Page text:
List Of Contents | Contents of Mary Stuart, by Alexandre Dumas, Pere
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under the care of Sir Amyas Paulet, her last gaoler: there she found
for her sole lodging two low and damp rooms, where little by little
what strength remained to her was so exhausted that there were days
on which she could not walk, on account of the pain in all her limbs.
Then it was that she who had been the queen of two kingdoms, who was
born in a gilded cradle and brought up in silk and velvet, was forced
to humble herself to ask of her gaoler a softer bed and warmer
coverings.  This request, treated as an affair of state, gave rise to
negotiations which lasted a month, after which the prisoner was at
length granted what she asked.  And yet the unhealthiness, cold, and
privations of all kinds still did not work actively enough on that
healthy and robust organisation.  They tried to convey to Paulet what
a service he would render the Queen of England in cutting short the
existence of her who, already condemned in her rival's mind, yet
delayed to die.  But Sir Amyas Paulet, coarse and harsh as he was to
Mary Stuart, declared that, so long as she was with him she would
have nothing to fear from poison or dagger, because he would taste
all the dishes served to his prisoner, and that no one should
approach her but in his presence.  In fact, some assassins, sent by
Leicester, the very same who had aspired for a moment to the hand of
the lovely Mary Stuart, were driven from the castle directly its
stern keeper had learned with what intentions they had entered it.
Elizabeth had to be patient, then, in contenting herself with
tormenting her whom she could not kill, and still hoping that a fresh
opportunity would occur for bringing her to trial.  That opportunity,
so long delayed, the fatal star of Mary Stuart at length brought.

A young Catholic gentleman, a last scion of that ancient chivalry
which was already dying out at that time, excited by the
excommunication of Pius V, which pronounced Elizabeth fallen from her
kingdom on earth and her salvation in heaven, resolved to restore
liberty to Mary, who thenceforth was beginning to be looked upon, no
longer as a political prisoner, but as a martyr for her faith.
Accordingly, braving the law which Elizabeth had had made in 1585,
and which provided that, if any attempt on her person was meditated
by, or for, a person who thought he had claims to the crown of
England, a commission would be appointed composed of twenty-five
members, which, to the exclusion of every other tribunal, would be
empowered to examine into the offence, and to condemn the guilty
persons, whosoever they might be.  Babington, not at all discouraged
by the example of his predecessors, assembled five of his friends,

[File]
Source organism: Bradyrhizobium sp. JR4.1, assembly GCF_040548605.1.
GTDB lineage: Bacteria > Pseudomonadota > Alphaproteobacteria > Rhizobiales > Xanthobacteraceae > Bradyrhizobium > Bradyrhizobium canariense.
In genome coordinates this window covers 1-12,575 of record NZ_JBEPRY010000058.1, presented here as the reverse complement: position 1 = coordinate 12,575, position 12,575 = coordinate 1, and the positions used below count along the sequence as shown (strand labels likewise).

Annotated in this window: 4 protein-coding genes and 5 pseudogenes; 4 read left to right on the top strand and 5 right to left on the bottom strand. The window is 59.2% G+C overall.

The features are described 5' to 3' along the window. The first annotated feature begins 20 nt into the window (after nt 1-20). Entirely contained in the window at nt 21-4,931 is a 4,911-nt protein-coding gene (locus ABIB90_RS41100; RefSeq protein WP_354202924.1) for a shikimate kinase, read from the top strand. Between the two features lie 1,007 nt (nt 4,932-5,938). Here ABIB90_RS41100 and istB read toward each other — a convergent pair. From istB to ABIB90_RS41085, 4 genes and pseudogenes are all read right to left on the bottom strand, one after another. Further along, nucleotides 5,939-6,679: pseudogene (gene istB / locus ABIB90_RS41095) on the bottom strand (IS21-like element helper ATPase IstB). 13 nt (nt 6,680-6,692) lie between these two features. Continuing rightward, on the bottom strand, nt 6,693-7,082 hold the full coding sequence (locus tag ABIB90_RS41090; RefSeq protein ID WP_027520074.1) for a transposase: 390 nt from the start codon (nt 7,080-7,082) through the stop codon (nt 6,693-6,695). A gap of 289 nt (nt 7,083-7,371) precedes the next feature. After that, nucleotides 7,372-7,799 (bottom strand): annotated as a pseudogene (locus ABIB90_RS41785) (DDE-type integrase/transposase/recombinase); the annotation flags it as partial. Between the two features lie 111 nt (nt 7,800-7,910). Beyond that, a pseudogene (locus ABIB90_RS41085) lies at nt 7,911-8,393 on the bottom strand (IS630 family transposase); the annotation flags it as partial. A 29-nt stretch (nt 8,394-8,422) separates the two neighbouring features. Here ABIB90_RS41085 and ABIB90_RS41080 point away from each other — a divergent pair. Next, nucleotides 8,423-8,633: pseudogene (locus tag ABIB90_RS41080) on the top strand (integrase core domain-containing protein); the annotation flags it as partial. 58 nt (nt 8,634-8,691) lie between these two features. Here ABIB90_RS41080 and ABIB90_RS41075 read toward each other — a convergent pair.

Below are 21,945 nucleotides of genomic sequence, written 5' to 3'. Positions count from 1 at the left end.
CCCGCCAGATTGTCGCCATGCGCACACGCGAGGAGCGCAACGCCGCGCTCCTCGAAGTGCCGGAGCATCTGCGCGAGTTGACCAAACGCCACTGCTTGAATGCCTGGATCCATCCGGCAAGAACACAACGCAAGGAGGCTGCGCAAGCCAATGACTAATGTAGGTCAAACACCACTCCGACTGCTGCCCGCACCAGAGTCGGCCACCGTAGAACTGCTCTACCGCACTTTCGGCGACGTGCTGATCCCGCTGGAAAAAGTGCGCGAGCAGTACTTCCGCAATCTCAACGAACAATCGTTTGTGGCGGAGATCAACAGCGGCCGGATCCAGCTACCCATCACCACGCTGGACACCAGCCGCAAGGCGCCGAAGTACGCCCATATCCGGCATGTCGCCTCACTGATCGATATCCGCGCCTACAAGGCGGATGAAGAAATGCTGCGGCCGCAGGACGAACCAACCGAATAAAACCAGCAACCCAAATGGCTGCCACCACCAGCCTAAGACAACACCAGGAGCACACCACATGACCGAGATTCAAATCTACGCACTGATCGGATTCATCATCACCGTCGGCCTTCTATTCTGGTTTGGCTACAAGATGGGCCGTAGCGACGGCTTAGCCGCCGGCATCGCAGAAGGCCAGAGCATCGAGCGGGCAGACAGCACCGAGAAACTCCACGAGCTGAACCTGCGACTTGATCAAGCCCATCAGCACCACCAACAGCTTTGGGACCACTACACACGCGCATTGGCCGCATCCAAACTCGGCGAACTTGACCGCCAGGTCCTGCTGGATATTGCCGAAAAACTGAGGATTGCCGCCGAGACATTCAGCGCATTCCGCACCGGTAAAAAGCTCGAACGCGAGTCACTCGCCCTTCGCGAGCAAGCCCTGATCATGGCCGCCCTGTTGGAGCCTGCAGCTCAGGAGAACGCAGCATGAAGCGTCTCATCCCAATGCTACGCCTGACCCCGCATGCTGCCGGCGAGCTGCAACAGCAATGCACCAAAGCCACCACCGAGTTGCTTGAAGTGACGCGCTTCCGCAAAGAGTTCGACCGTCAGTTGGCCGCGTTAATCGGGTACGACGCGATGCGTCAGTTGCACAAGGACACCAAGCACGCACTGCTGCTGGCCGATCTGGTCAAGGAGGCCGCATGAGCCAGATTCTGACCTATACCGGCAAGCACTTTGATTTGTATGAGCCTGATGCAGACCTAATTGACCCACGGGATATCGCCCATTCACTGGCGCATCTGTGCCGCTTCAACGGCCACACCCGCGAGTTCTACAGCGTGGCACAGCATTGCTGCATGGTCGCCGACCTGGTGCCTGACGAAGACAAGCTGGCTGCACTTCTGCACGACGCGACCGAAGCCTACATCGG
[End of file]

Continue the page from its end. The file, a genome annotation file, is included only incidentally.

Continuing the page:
Catholics as zealous as himself, who engaged their life and honour in
the plot of which he was the head, and which had as its aim to
assassinate Elizabeth, and as a result to place Mary Stuart on the
English throne.  But this scheme, well planned as it was, was
revealed to Walsingham, who allowed the conspirators to go as far as
he thought he could without danger, and who, the day before that
fixed for the assassination, had them arrested.

This imprudent and desperate attempt delighted Elizabeth, for,
according to the letter of the law, it finally gave her rival's life
into her hands.  Orders were immediately given to Sir Amyas Paulet to
seize the prisoner's papers and to move her to Fotheringay Castle.
The gaoler, then, hypocritically relaxing his usual severity,
suggested to Mary Stuart that she should go riding, under the pretext
that she had need of an airing.  The poor prisoner, who for three
years had only seen the country through her prison bars, joyfully
accepted, and left Tutbury between two guards, mounted, for greater
security, on a horse whose feet were hobbled.  These two guards took
her to Fotheringay Castle, her new habitation, where she found the
apartment she was to lodge in already hung in black.  Mary Stuart had
entered alive into her tomb.  As to Babington and his accomplices,
they had been already beheaded.

Meanwhile, her two secretaries, Curle and Nau, were arrested, and all
her papers were seized and sent to Elizabeth, who, on her part,
ordered the forty commissioners to assemble, and proceed without
intermission to the trial of the prisoner.  They arrived at
Fotheringay the 14th October 1586; and next day, being assembled in
the great hall of the castle, they began the examination.

At first Mary refused to appear before them, declaring that she did
not recognise the commissioners as judges, they not being her peers,
and not acknowledging the English law, which had never afforded her
protection, and which had constantly abandoned her to the rule of
force.  But seeing that they proceeded none the less, and that every
calumny was allowed, no one being there to refute it, she resolved to
appear before the commissioners.  We quote the two interrogatories to
which Mary Stuart submitted as they are set down in the report of M.
de Bellievre to M. de Villeroy.  M. de Bellievre, as we shall see